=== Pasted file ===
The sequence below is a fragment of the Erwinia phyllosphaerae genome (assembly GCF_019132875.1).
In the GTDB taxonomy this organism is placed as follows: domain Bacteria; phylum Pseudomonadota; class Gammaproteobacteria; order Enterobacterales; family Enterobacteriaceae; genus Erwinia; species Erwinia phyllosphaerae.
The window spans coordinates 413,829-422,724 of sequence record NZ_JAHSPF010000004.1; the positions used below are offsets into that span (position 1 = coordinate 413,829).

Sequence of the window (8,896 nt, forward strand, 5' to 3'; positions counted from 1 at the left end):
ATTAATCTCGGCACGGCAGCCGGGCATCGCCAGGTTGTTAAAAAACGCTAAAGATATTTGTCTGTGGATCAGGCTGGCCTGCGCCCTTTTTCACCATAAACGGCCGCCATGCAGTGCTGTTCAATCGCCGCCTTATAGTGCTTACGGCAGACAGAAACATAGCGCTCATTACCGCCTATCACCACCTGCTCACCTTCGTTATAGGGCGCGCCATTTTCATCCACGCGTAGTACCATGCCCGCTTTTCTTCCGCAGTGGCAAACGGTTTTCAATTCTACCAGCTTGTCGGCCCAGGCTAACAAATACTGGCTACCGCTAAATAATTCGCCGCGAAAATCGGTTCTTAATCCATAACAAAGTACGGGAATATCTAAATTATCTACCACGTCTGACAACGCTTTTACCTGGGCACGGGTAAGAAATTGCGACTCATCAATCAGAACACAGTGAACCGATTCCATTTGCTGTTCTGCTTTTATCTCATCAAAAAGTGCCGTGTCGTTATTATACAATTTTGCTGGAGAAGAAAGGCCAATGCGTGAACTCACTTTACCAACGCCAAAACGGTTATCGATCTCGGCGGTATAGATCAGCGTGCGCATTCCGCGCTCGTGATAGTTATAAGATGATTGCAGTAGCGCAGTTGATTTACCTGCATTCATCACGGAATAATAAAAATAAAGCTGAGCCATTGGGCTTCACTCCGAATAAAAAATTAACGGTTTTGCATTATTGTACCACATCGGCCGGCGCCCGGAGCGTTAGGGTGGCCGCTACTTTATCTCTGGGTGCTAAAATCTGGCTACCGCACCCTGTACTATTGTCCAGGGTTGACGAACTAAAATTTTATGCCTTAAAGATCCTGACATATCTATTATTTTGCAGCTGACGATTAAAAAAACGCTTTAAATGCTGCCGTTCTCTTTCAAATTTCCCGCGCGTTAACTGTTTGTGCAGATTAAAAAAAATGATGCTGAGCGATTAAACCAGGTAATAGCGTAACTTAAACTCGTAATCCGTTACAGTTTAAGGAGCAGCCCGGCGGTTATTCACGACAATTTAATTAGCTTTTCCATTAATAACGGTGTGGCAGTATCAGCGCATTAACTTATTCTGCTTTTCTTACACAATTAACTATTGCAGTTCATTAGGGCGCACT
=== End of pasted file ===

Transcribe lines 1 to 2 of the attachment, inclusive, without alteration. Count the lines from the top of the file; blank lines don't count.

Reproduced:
The sequence below is a fragment of the Erwinia phyllosphaerae genome (assembly GCF_019132875.1).
In the GTDB taxonomy this organism is placed as follows: domain Bacteria; phylum Pseudomonadota; class Gammaproteobacteria; order Enterobacterales; family Enterobacteriaceae; genus Erwinia; species Erwinia phyllosphaerae.